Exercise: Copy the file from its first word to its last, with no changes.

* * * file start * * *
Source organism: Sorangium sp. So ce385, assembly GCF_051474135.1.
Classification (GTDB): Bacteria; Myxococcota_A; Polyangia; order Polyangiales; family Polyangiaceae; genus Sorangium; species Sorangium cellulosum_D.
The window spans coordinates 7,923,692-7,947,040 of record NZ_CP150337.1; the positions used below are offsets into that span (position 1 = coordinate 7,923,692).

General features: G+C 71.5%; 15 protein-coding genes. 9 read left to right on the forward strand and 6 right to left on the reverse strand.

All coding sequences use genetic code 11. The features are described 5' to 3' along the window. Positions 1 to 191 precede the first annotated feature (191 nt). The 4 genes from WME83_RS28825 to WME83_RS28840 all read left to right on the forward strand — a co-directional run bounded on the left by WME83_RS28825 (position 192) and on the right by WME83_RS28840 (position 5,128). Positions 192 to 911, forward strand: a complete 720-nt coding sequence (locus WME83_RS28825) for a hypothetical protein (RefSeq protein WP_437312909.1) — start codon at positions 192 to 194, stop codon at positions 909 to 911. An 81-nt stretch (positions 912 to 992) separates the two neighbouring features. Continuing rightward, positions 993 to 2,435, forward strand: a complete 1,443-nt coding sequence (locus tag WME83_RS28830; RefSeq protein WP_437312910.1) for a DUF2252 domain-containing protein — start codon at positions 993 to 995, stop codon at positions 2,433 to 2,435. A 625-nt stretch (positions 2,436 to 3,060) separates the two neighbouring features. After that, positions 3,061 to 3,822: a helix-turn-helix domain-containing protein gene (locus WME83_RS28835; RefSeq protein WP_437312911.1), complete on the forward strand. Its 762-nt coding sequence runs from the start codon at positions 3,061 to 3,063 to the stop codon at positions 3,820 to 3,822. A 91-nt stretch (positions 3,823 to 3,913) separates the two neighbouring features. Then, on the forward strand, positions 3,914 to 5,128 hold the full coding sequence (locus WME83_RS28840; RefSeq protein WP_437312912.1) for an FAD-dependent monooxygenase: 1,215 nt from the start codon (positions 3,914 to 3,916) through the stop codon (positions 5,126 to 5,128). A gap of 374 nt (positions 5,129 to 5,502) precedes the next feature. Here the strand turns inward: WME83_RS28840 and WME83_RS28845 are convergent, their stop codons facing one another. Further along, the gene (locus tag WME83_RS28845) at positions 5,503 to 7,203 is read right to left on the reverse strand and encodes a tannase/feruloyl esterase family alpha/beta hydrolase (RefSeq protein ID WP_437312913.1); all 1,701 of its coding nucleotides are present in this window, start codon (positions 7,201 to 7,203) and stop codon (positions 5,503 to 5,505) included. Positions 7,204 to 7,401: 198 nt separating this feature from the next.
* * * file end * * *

Source organism: Sorangium sp. So ce385, assembly GCF_051474135.1.
Classification (GTDB): Bacteria; Myxococcota_A; Polyangia; order Polyangiales; family Polyangiaceae; genus Sorangium; species Sorangium cellulosum_D.
The window spans coordinates 7,923,692-7,947,040 of record NZ_CP150337.1; the positions used below are offsets into that span (position 1 = coordinate 7,923,692).

General features: G+C 71.5%; 15 protein-coding genes. 9 read left to right on the forward strand and 6 right to left on the reverse strand.

All coding sequences use genetic code 11. The features are described 5' to 3' along the window. Positions 1 to 191 precede the first annotated feature (191 nt). The 4 genes from WME83_RS28825 to WME83_RS28840 all read left to right on the forward strand — a co-directional run bounded on the left by WME83_RS28825 (position 192) and on the right by WME83_RS28840 (position 5,128). Positions 192 to 911, forward strand: a complete 720-nt coding sequence (locus WME83_RS28825) for a hypothetical protein (RefSeq protein WP_437312909.1) — start codon at positions 192 to 194, stop codon at positions 909 to 911. An 81-nt stretch (positions 912 to 992) separates the two neighbouring features. Continuing rightward, positions 993 to 2,435, forward strand: a complete 1,443-nt coding sequence (locus tag WME83_RS28830; RefSeq protein WP_437312910.1) for a DUF2252 domain-containing protein — start codon at positions 993 to 995, stop codon at positions 2,433 to 2,435. A 625-nt stretch (positions 2,436 to 3,060) separates the two neighbouring features. After that, positions 3,061 to 3,822: a helix-turn-helix domain-containing protein gene (locus WME83_RS28835; RefSeq protein WP_437312911.1), complete on the forward strand. Its 762-nt coding sequence runs from the start codon at positions 3,061 to 3,063 to the stop codon at positions 3,820 to 3,822. A 91-nt stretch (positions 3,823 to 3,913) separates the two neighbouring features. Then, on the forward strand, positions 3,914 to 5,128 hold the full coding sequence (locus WME83_RS28840; RefSeq protein WP_437312912.1) for an FAD-dependent monooxygenase: 1,215 nt from the start codon (positions 3,914 to 3,916) through the stop codon (positions 5,126 to 5,128). A gap of 374 nt (positions 5,129 to 5,502) precedes the next feature. Here the strand turns inward: WME83_RS28840 and WME83_RS28845 are convergent, their stop codons facing one another. Further along, the gene (locus tag WME83_RS28845) at positions 5,503 to 7,203 is read right to left on the reverse strand and encodes a tannase/feruloyl esterase family alpha/beta hydrolase (RefSeq protein ID WP_437312913.1); all 1,701 of its coding nucleotides are present in this window, start codon (positions 7,201 to 7,203) and stop codon (positions 5,503 to 5,505) included. Positions 7,204 to 7,401: 198 nt separating this feature from the next.